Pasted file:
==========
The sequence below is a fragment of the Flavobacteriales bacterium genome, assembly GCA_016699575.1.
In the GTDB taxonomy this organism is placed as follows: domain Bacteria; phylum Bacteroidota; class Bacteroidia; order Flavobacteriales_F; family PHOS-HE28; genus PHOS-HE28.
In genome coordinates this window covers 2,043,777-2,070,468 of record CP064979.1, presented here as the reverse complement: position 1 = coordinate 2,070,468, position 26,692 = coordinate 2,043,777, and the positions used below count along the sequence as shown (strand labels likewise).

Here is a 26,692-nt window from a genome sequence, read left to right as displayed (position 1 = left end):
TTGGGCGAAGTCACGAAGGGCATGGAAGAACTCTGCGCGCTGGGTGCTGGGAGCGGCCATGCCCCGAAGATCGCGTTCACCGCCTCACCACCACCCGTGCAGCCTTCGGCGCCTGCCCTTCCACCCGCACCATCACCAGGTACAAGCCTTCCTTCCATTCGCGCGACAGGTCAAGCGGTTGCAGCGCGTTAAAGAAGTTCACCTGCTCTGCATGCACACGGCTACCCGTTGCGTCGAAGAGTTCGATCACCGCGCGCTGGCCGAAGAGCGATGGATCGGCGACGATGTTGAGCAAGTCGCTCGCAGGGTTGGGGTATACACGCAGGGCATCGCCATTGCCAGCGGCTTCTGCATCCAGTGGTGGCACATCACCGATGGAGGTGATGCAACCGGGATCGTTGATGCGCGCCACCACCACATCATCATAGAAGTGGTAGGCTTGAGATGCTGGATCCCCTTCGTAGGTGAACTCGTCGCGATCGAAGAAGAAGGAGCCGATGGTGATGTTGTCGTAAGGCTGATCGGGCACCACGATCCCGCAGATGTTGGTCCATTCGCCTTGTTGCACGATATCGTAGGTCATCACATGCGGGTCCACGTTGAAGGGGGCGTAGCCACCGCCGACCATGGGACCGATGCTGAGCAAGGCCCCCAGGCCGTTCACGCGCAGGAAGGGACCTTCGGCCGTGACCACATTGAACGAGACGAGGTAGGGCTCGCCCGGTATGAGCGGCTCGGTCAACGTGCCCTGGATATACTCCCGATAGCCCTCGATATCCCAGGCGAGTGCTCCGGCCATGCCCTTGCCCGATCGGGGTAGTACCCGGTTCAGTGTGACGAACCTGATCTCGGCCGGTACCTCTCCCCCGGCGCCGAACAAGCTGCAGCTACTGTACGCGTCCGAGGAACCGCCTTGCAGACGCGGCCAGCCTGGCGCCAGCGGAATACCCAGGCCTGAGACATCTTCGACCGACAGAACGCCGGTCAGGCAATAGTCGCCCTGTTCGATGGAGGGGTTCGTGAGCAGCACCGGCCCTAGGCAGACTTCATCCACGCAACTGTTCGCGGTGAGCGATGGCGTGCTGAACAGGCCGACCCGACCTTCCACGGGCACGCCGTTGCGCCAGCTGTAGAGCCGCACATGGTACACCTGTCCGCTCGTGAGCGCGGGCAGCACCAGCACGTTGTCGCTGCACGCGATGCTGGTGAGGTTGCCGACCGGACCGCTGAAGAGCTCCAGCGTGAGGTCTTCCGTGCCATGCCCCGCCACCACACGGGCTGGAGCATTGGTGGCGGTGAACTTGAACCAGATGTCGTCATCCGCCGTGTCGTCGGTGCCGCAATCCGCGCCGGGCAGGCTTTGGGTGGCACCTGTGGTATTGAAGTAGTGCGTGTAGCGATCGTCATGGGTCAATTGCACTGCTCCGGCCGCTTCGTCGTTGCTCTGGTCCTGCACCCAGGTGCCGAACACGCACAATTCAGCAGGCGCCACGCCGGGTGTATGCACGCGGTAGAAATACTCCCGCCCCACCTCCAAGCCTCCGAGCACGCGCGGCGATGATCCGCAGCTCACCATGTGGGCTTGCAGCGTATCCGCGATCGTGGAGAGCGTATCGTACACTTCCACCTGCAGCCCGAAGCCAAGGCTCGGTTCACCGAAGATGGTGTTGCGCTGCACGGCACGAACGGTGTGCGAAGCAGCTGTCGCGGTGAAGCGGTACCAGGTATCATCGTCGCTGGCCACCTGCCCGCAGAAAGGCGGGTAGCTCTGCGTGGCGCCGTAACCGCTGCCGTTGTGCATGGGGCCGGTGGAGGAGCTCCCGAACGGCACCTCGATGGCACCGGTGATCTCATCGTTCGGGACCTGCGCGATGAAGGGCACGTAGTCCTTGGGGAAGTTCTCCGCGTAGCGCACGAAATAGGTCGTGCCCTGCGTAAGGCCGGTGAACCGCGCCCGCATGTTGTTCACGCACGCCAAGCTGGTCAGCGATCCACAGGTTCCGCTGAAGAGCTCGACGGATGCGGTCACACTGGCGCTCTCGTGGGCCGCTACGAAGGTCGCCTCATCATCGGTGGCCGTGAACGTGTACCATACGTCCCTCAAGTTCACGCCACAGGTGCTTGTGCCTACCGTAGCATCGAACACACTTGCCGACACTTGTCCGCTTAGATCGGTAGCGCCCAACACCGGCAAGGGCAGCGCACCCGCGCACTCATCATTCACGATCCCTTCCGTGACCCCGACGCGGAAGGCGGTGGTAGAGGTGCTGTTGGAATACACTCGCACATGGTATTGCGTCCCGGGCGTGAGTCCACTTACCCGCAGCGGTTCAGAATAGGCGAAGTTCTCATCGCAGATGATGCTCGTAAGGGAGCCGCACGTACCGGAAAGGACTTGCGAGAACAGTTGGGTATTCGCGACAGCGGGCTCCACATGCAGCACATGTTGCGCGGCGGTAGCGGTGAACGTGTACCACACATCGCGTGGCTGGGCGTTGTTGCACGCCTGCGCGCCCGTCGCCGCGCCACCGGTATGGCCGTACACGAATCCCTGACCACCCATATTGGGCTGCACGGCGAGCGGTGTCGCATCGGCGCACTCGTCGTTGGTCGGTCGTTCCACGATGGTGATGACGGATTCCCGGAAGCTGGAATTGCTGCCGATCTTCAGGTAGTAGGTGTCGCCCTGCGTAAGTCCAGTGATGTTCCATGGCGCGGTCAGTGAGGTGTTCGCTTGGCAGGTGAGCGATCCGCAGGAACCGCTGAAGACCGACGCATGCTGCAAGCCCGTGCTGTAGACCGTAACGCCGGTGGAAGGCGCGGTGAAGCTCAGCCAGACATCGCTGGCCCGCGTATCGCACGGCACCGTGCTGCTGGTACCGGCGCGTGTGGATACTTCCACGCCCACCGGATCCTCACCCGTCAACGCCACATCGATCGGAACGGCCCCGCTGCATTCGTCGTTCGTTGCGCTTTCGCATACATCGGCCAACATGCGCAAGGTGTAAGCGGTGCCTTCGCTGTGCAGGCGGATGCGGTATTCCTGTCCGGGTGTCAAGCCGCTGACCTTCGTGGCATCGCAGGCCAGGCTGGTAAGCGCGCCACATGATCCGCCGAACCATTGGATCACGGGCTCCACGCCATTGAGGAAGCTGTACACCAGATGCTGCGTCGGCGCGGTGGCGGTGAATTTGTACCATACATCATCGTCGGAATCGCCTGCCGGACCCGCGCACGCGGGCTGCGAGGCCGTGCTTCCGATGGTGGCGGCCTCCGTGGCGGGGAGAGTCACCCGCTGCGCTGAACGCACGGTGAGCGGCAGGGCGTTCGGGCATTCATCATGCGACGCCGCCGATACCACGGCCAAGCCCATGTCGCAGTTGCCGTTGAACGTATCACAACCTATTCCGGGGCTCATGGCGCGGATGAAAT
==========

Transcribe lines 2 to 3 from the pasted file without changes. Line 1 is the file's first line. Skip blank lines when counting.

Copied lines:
In the GTDB taxonomy this organism is placed as follows: domain Bacteria; phylum Bacteroidota; class Bacteroidia; order Flavobacteriales_F; family PHOS-HE28; genus PHOS-HE28.
In genome coordinates this window covers 2,043,777-2,070,468 of record CP064979.1, presented here as the reverse complement: position 1 = coordinate 2,070,468, position 26,692 = coordinate 2,043,777, and the positions used below count along the sequence as shown (strand labels likewise).